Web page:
from:1554 till: 1557 color:a text:"Mohammed ash-Sheikh" from:1557 till: 1574 color:a text:"Abdallah al-Ghalib" from:1574 till: 1576 color:a text:"Abu Abdallah Mohammed II" from:1576 till: 1578 color:a text:"Abd al-Malik I" from:1578 till: 1603 color:a text:"Ahmad al-Mansur"
from:1603 till: 1608 color:v text:"Abou Fares Abdallah" from:1608 till: 1627 color:v text:"Zidan el Nasir" from:1603 till: 1613 color:g text:"Mohammed esh Sheikh el Mamun" from:1613 till: 1623 color:g text:"Abdallah II" from:1623 till: 1627 color:g text:"Abd al-Malik II"
from:1627 till: 1628 color:a text:"Zidan el Nasir" from:1628 till: 1631 color:a text:"Abd al-Malik II" from:1631 till: 1636 color:a text:"Al Walid ibn Zidan" from:1636 till: 1655 color:a text:"Mohammed esh Sheikh es Seghir" from:1655 till: 1659 color:a text:"Ahmad el Abbas"
- "Trade and empire in Africa, 1500–1800", Times Books 2007, on qed.princeton.edu 
- H. J. Kissling, Bertold Spuler, N. Barbour, J. S. Trimingham, F. R. C. Bagley, H. Braun, H. Hartel, The Last Great Muslim Empires, BRILL 1997, p.102 
- The Saadian sultan Mohammed esh Sheikh es Seghir wrote in a letter to the a member of the Alaouite family (Moulay Mohammed ould Moulay Cherif ): "We are from Tidsi, one of the qsour of the Draa." (Nozhet el Hadi, p. 15). The geographical position of Tidzi is: Latitude: 30° 59' 52 N, Longitude: 7° 24' 49 W.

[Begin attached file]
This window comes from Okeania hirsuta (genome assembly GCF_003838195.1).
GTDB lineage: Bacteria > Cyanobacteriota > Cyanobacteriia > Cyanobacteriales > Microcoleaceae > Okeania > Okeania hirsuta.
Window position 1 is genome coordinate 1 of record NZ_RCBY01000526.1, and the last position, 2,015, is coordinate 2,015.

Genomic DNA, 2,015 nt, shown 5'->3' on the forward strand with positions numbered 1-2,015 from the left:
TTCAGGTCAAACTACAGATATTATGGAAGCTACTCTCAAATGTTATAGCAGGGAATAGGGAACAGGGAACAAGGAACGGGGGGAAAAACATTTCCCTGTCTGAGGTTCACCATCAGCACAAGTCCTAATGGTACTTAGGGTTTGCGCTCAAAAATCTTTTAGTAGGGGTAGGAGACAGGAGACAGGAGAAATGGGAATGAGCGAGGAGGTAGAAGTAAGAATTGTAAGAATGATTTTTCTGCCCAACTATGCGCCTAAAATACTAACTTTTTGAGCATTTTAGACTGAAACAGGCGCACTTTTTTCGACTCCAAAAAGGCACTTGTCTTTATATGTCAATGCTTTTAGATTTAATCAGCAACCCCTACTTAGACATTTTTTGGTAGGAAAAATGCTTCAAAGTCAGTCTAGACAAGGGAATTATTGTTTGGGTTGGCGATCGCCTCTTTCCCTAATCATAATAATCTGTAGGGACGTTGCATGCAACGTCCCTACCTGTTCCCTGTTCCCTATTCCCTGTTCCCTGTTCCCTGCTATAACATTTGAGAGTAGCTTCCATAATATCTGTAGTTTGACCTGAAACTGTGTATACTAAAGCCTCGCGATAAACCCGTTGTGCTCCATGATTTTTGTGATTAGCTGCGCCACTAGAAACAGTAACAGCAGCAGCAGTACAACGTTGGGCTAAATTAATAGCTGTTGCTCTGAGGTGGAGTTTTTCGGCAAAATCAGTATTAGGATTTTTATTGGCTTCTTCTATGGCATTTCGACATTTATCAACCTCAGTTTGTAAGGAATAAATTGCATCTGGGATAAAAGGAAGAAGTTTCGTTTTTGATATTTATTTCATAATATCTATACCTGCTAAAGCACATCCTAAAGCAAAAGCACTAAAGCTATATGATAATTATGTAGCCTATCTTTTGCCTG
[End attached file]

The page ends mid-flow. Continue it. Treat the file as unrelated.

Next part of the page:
- The use of Analogy and the Role of the Sufi Shaykh in Post-Marinid Morocco, Vincent Cornell, International Journal of Middle East Studies, vol. 15, no. 1 (Feb. 1983), pp. 67–93
- Rosander, E. Evers and Westerlund, David (1997). African Islam and Islam in Africa: Encounters Between Sufis and Islamists. C. Hurst & Co. Publishers. ISBN 1-85065-282-1
- S. Cory, Reviving the Islamic Caliphate in Early Modern Morocco, Ashgate Publishing (2014). ISBN 9781472413987
- Morocco in the Sixteenth Century. Problems and Patterns in African Foreign Policy by Dahiru Yahya, Canadian Journal of African Studies / Revue Canadienne des Études Africaines, Vol. 18, No. 1 (1984), pp. 252–253
— Royal house —
House of Banu Zaydan
|Ruling house of Morocco
| Succeeded by|